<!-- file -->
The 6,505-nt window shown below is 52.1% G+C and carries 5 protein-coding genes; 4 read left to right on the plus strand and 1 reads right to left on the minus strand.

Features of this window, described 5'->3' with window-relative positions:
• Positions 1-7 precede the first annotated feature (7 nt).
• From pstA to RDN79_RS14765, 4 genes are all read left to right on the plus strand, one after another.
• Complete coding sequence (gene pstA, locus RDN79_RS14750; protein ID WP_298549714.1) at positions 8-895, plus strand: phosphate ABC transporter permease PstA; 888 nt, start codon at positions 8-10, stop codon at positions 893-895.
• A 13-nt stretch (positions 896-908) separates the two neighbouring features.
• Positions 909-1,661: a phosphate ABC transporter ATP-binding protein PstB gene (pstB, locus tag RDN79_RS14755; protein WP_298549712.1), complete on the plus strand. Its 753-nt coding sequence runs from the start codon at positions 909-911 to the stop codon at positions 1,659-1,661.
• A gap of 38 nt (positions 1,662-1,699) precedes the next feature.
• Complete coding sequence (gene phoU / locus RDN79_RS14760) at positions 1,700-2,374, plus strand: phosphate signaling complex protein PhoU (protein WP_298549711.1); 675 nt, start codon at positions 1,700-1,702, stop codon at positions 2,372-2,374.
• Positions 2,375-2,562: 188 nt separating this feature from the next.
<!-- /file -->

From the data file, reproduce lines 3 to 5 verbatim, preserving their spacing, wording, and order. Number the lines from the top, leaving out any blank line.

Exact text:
• Positions 1-7 precede the first annotated feature (7 nt).
• From pstA to RDN79_RS14765, 4 genes are all read left to right on the plus strand, one after another.
• Complete coding sequence (gene pstA, locus RDN79_RS14750; protein ID WP_298549714.1) at positions 8-895, plus strand: phosphate ABC transporter permease PstA; 888 nt, start codon at positions 8-10, stop codon at positions 893-895.